“Setting a limit becomes more or less arbitrary,” he says. “It can be too high for some and too low for others. If you do not set a limit, you can convey that there is a risk associated with drinking regardless, and this risk starts at zero.”

Not a message of total abstinence

The absence of a specific limit should not be interpreted as a message of total abstinence, according to the researcher.

“It's just about being aware that there may be risks associated with drinking alcohol. It’s similar to the risks of moving around in traffic,” he explains. “Every day carries risks. If you want to avoid any risk of being involved in a traffic accident, you have to stay away from traffic altogether. Most people are willing to take a certain risk. The same goes for advice on alcohol consumption.”

Bramness admits that conveying the concept of risk is very complicated for both health authorities and researchers

The most important health policy measures in Norway, however, are not related to these guidelines from health authorities, according to the researcher.

"It's about having a state monopoly on alcohol sales, high alcohol prices, a high minimum age limit, and other restrictions on alcohol sales. These factors are much more important for public health than what is stated in a recommendation," he says.

Canada has become strict

Norway and the Nordic countries are not alone in becoming more concerned about the harmful effects of alcohol.

Canada recently issued the strictest recommendations for alcohol consumption internationally.

In January, Canadian authorities released new national recommendations for the alcohol consumption for the Canadian population, advising not to drink more than two units per week.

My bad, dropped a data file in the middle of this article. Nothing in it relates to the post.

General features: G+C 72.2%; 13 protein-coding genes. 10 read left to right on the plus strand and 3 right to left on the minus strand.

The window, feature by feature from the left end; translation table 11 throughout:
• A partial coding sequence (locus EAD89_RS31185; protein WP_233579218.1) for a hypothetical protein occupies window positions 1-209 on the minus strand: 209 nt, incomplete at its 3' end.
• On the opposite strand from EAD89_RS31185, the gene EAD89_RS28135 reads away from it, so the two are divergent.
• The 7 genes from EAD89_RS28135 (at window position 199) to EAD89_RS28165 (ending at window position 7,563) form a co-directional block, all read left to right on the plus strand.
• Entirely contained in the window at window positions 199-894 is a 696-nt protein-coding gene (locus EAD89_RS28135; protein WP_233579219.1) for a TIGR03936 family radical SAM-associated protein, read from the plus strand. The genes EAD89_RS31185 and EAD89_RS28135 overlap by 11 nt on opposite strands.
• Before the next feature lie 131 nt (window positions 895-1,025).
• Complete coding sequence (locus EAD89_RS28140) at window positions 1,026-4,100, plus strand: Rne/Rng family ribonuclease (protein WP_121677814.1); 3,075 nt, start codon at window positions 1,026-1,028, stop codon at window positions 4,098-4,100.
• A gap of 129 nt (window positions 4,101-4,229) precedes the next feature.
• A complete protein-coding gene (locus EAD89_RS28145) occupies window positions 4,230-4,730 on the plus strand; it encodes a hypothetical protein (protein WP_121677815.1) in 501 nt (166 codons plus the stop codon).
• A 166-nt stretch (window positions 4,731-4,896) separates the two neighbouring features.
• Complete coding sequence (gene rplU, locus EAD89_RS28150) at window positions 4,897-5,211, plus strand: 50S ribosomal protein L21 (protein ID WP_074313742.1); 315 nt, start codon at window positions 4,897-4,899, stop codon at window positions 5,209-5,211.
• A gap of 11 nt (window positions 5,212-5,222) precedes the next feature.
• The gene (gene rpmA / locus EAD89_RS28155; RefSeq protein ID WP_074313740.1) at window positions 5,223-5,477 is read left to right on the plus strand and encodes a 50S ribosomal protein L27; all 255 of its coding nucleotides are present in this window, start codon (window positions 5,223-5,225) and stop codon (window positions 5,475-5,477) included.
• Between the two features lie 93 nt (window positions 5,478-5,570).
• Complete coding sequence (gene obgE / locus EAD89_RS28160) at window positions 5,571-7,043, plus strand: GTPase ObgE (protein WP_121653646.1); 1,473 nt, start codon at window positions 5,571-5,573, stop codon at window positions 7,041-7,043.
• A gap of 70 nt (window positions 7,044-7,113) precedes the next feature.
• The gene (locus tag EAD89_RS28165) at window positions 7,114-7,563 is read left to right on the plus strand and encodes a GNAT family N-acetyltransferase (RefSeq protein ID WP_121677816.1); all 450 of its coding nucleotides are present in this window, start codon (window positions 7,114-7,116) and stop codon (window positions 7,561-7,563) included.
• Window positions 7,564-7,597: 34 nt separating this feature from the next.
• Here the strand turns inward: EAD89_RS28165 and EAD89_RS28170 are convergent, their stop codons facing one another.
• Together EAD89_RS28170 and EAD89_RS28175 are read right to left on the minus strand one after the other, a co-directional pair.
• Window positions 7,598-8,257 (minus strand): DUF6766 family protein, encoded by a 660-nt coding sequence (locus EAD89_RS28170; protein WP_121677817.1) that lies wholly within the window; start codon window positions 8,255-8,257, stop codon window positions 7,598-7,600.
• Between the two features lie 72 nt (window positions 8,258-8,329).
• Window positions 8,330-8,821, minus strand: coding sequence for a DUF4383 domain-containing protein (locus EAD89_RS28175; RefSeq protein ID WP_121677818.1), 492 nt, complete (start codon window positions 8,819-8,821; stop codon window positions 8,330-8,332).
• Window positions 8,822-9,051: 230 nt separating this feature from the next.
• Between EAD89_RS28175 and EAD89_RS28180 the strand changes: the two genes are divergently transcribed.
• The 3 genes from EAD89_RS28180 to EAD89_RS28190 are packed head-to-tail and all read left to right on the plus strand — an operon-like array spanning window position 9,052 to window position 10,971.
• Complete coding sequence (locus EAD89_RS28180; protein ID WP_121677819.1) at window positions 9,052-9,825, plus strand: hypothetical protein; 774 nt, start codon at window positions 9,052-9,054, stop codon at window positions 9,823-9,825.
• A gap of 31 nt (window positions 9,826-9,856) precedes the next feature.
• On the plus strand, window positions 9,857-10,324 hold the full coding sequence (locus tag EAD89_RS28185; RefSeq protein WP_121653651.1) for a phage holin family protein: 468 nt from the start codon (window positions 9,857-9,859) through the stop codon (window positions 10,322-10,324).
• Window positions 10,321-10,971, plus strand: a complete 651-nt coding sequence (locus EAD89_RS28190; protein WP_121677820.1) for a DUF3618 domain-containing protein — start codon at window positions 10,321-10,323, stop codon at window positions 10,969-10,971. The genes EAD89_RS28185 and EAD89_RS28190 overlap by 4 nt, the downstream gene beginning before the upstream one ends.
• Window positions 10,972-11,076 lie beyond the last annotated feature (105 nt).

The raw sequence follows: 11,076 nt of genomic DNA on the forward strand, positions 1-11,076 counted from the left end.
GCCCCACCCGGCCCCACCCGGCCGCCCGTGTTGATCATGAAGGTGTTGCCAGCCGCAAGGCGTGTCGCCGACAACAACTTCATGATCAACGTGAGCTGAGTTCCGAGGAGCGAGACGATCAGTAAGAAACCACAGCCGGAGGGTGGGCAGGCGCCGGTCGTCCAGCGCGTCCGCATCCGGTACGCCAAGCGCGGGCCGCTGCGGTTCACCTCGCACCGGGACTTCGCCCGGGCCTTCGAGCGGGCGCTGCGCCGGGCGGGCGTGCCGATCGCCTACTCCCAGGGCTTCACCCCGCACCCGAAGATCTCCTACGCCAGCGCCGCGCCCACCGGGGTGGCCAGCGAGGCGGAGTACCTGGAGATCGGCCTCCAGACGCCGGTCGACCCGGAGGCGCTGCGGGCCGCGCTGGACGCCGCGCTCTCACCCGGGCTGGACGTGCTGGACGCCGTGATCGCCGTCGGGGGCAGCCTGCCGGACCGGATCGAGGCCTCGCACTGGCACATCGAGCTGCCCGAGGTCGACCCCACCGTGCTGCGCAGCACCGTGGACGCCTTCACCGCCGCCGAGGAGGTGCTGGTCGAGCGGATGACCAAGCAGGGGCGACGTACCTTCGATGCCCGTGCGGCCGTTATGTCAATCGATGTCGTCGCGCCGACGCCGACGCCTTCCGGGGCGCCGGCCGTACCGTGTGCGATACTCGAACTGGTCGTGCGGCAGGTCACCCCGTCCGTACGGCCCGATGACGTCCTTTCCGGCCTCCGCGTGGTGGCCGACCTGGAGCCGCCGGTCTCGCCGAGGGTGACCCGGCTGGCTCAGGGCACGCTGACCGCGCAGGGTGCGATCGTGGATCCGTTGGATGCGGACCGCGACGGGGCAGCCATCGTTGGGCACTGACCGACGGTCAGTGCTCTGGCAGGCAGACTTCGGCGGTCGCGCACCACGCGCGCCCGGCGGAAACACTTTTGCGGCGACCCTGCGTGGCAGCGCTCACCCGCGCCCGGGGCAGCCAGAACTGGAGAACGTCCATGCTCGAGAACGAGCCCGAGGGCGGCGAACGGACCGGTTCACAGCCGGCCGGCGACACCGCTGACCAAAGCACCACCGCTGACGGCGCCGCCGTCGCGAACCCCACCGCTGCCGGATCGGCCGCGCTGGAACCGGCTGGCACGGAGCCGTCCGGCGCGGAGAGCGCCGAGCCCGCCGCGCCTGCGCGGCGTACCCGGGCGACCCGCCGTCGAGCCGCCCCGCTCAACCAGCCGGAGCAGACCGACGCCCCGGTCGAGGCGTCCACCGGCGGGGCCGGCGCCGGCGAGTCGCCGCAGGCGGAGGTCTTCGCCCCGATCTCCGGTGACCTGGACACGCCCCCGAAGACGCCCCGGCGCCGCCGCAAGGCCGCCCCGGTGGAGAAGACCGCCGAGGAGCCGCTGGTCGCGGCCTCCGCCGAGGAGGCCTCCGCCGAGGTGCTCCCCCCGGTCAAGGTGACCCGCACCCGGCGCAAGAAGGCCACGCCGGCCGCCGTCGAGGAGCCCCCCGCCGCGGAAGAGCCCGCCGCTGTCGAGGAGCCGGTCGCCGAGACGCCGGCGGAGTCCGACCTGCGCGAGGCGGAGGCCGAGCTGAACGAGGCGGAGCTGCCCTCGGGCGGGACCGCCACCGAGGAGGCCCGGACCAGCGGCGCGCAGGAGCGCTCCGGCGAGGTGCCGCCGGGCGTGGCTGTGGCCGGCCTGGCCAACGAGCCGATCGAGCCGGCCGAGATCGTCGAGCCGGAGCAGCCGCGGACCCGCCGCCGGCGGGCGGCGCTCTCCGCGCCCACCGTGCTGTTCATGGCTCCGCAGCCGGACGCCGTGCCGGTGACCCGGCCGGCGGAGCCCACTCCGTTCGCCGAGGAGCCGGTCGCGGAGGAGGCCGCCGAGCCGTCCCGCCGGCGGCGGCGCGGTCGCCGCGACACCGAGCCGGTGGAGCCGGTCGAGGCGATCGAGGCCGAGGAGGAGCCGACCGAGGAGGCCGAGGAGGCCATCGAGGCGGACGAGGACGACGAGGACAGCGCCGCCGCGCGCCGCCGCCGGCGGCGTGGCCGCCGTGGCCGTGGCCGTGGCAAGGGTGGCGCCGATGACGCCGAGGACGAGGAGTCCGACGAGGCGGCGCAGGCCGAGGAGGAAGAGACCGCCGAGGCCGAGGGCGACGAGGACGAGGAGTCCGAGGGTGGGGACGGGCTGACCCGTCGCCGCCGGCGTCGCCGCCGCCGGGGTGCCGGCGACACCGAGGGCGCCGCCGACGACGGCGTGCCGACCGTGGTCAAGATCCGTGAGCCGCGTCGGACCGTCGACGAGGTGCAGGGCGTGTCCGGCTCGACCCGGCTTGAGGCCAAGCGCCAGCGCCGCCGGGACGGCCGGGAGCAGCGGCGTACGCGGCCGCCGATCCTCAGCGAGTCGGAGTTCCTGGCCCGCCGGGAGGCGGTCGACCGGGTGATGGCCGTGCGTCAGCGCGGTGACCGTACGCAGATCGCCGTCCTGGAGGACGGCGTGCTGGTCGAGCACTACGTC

The Canadian report also concluded that no amount of alcohol is good for health. Even a small amount of alcohol is harmful, according to an article in the Norwegian Journal of Nutrition (link in Norwegian).

Many Canadians have met these recommendations with scepticism and believe it is scaremongering by the authorities, the author of the journal article writes.

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    Strong alcohol industry

    Bramness believes that many countries now have a goal to reduce the harms associated with alcohol consumption.

    This is because research increasingly shows the health risks of alcohol use.

    In early January, the World Health Organization (WHO) released a statement in the The Lancet stating that no amount of alcohol is safe for health.

    Risks start from the first drop, WHO argues.

    According to Bramness, the strong alcohol industry has had vested interest in creating a distinction between recreational use and risky use.

    For the longest time, they have tried to convey that it is possible to drink alcohol without it being dangerous to health.

    “It is therefore very gratifying that the authorities in many countries distance themselves from this standpoint,” he says.


    Translated by Alette Bjordal Gjellesvik.

    Read the Norwegian version of this article on